The psychic investigator and psychologist Maisie Dobbs is still living in the long shadow of the First World War. She undertakes an assignment in the Weald of Kent and finds herself caught up in the affairs of a village where almost every young man joined up in 1914 and never came home. The whole community is suffused with grief and guilt. A group of gypsies and the Londoners who have come to pick hops live uneasily with the inward-looking villagers. The hypersensitive Maisie feels everyone’s pain – and her own: she makes weekly visits to the hospital where the war hero she would have married has been unconscious for many years. In this book, he finally dies. This melancholy novel, the fifth in the series, is psychologically convincing and so realistic about the tragic time and place as to be deeply dispiriting.
Most crime novels are by definition full of sorrow, but in this case the suffering of the numerous victims of an apparently random shooter is matched by the personal vicissitudes of Detective Chief Superintendent Simon Serailler and his family. They suffer repeated bereavement as parent, brother-in-law, and friend are all in turn diagnosed with dire diseases. The movingly detailed account of a brain tumour from diagnosis to death, like the depiction of the close family life of the characters, doesn't have much to do with the plot but adds richness to a gripping and beautifully written novel. The investigation is scrupulous and the terrorised community cleverly evoked, although by the end of the book I did wonder whether the detective’s private life was a distraction from the crime story – or vice versa.
Goodwin’s previous books took us into the alleys and byways of nineteenth-century Istanbul. This is an equally vivid and well-informed account of Venice in 1840. Palazzos are crumbling and empty, the canals are silent and the residents decadent, impoverished and despised by their Austrian masters. Yashim, the Ottoman detective, has been sent there by the Sultan to find and retrieve a stolen painting by Bellini. Naturally Yashim co-opts his ally, the Polish ambassador to Istanbul. Both the hero and his old friend are civilised men whose company is a pleasure, and the plot is lively and interesting; but the real delight in this book is the atmospheric portrait of a fascinating place.
I am usually not keen on crime fiction that is meant to be funny but Reginald Hill has such a nice line in gentle wit that this series about the black private eye Joe Sixsmith makes delightful light reading. The fact that it is set in Luton in the middle of a boiling hot summer and that Joe is small, broke and not very brave means that his prowess as a detective is an apparent contradiction. When Joe is commissioned to discover why a member of a very exclusive golf club has been accused of cheating, the unlikeliness of the situation somehow adds to the joke. Underlying it all is the author's shrewd, cynical view of modern life. The result is highly entertaining.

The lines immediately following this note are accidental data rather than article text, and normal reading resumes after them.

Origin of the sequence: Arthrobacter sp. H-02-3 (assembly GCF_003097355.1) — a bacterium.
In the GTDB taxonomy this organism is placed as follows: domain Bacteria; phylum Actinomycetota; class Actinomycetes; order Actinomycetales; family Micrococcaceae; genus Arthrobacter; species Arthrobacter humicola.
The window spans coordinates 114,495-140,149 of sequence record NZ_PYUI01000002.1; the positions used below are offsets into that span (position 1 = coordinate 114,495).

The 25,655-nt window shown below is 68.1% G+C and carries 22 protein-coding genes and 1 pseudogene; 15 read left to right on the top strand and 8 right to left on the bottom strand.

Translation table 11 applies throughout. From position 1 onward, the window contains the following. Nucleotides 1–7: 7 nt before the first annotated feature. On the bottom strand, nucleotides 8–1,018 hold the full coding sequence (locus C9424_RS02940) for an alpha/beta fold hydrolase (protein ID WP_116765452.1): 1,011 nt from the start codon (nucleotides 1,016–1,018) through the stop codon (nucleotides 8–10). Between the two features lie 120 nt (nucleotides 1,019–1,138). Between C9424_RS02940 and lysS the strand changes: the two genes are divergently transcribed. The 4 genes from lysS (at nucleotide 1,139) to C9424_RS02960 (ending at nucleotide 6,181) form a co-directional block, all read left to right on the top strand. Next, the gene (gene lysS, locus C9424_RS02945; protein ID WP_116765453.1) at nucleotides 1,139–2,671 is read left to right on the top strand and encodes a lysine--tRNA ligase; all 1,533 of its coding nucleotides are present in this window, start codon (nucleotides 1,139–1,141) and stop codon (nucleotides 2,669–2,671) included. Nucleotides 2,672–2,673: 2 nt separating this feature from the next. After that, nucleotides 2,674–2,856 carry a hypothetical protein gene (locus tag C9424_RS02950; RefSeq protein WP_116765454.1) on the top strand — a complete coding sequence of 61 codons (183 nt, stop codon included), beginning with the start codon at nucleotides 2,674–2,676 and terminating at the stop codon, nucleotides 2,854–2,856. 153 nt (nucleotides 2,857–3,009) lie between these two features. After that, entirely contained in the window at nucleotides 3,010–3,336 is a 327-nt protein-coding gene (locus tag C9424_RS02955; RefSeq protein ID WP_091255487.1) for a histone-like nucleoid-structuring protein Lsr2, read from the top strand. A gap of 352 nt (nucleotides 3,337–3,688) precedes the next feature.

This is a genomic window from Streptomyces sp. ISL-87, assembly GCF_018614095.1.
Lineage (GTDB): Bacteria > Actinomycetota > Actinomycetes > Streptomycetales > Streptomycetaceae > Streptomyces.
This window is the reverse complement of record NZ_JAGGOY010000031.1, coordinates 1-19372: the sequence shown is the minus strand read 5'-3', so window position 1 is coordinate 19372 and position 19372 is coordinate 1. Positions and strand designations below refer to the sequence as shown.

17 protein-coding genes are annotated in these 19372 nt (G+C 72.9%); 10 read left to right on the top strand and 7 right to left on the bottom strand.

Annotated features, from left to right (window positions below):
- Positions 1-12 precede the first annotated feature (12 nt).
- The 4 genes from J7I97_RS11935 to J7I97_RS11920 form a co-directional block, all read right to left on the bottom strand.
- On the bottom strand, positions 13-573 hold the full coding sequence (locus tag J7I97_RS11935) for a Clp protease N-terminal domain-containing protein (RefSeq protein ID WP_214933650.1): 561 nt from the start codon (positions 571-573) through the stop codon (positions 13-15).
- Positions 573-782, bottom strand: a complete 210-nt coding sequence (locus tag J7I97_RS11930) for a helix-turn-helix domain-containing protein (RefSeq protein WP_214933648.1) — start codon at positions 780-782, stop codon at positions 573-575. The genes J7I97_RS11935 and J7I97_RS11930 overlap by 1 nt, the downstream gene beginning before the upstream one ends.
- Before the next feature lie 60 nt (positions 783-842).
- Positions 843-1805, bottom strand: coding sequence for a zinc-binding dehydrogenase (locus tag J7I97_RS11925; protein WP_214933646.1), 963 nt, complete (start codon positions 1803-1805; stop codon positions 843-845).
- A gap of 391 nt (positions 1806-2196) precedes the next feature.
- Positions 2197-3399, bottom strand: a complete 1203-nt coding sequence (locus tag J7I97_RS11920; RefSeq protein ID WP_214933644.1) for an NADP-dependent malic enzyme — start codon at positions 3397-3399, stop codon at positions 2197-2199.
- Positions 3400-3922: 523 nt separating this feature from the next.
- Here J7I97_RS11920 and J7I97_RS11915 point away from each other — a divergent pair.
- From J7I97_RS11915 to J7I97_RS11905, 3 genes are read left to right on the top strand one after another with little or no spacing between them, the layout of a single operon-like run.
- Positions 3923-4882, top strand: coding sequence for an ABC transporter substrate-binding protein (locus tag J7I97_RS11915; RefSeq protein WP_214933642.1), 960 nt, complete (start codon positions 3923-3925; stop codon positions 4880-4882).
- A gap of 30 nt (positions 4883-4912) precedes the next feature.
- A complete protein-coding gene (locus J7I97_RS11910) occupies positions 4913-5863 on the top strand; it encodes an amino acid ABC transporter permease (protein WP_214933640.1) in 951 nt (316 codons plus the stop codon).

Warsaw, 1937: a venal engineer from Breslau on a regular journey to see his Polish mistress and sell information to the French; a handsome, aristocratic hero of the First World War who has taken up a new post as military attaché at the French Embassy; a beautiful French woman of Polish descent; the senior German officer in Warsaw; a pair of Russian spies; a vicious SS Major – and this cast list includes only a few of the spies and spy hunters to be found in the city’s diplomatic drawing rooms and dangerous back alleys. The story of their machinations is enriched by the author’s expertise about the period and the reader’s foreknowledge. Alan Furst’s spy fiction is serious, even solemn: a good but never light read.
A long queue of people stands outside the narrator's house, all waiting for her, the author, to tell their stories. But one night she wakes up to find that a strange man has jumped the queue and walked into her bedroom. This is one of her prospective characters, determined to be brought to life immediately. He is single, inward-looking, careful to avoid surprises or upsets in his uniform days. But everything changes when a young heroin addict comes into the gallery where he works. He frantically tries to control his own destiny; his inventor realises that she cannot control the character she has created. This fascinating and brilliant exploration of the line between a crime writer’s life and her imagination might at first seem less relevant to a reader who is not also a writer, but anybody interested in the process of creation will be interested in this novel of psychological suspense.
Invariable features of Welsh’s writing are in-your-face obscenity, which leaves me cold, and transcribed dialect, to which I’m allergic. So if the editor hadn’t insisted, I wouldn't have read this book, and I didn’t enjoy the vocative maundering of a guilt-ridden Glasgow cop called Lennox who has taken his girlfriend to Florida. But there’s much to admire in the powerful, passionate writing on the serious subjects of child abuse and its survivors, of guilt, mortality and innocence. Paedophilia, as Lennox discovers, transcends borders, as likely in the sunshine state as in rainy Scotland, and its perpetrators are no less elusive. The meaningful climax beside the Holocaust memorial could easily have been schmaltzy and misplaced but Welsh gets it just right.